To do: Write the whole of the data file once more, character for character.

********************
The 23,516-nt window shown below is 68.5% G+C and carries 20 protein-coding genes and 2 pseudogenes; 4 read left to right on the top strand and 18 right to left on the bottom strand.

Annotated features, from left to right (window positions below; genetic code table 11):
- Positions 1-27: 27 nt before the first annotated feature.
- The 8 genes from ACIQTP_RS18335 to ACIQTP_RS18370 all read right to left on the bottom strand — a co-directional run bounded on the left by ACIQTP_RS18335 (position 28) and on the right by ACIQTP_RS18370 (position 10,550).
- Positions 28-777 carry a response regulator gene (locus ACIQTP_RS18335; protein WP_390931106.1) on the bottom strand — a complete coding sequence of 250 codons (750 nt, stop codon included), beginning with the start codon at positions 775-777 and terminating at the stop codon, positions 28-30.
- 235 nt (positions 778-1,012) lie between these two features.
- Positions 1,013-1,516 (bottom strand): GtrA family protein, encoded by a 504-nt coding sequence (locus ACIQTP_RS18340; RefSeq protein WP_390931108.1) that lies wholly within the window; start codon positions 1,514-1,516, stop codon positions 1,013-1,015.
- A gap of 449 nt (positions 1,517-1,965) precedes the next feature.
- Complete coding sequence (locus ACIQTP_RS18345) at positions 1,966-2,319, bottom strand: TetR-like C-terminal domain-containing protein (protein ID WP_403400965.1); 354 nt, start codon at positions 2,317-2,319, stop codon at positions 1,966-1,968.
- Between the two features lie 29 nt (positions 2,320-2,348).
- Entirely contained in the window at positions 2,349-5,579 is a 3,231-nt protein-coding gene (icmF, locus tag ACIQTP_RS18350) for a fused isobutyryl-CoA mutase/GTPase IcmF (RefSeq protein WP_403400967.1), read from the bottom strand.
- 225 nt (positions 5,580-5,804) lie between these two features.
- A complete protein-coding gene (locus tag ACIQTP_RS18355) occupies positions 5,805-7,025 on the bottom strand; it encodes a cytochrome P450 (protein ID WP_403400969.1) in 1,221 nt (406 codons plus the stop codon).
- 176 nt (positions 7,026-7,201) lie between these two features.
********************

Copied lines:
The 23,516-nt window shown below is 68.5% G+C and carries 20 protein-coding genes and 2 pseudogenes; 4 read left to right on the top strand and 18 right to left on the bottom strand.

Annotated features, from left to right (window positions below; genetic code table 11):
- Positions 1-27: 27 nt before the first annotated feature.
- The 8 genes from ACIQTP_RS18335 to ACIQTP_RS18370 all read right to left on the bottom strand — a co-directional run bounded on the left by ACIQTP_RS18335 (position 28) and on the right by ACIQTP_RS18370 (position 10,550).
- Positions 28-777 carry a response regulator gene (locus ACIQTP_RS18335; protein WP_390931106.1) on the bottom strand — a complete coding sequence of 250 codons (750 nt, stop codon included), beginning with the start codon at positions 775-777 and terminating at the stop codon, positions 28-30.
- 235 nt (positions 778-1,012) lie between these two features.
- Positions 1,013-1,516 (bottom strand): GtrA family protein, encoded by a 504-nt coding sequence (locus ACIQTP_RS18340; RefSeq protein WP_390931108.1) that lies wholly within the window; start codon positions 1,514-1,516, stop codon positions 1,013-1,015.
- A gap of 449 nt (positions 1,517-1,965) precedes the next feature.
- Complete coding sequence (locus ACIQTP_RS18345) at positions 1,966-2,319, bottom strand: TetR-like C-terminal domain-containing protein (protein ID WP_403400965.1); 354 nt, start codon at positions 2,317-2,319, stop codon at positions 1,966-1,968.
- Between the two features lie 29 nt (positions 2,320-2,348).
- Entirely contained in the window at positions 2,349-5,579 is a 3,231-nt protein-coding gene (icmF, locus tag ACIQTP_RS18350) for a fused isobutyryl-CoA mutase/GTPase IcmF (RefSeq protein WP_403400967.1), read from the bottom strand.
- 225 nt (positions 5,580-5,804) lie between these two features.
- A complete protein-coding gene (locus tag ACIQTP_RS18355) occupies positions 5,805-7,025 on the bottom strand; it encodes a cytochrome P450 (protein ID WP_403400969.1) in 1,221 nt (406 codons plus the stop codon).
- 176 nt (positions 7,026-7,201) lie between these two features.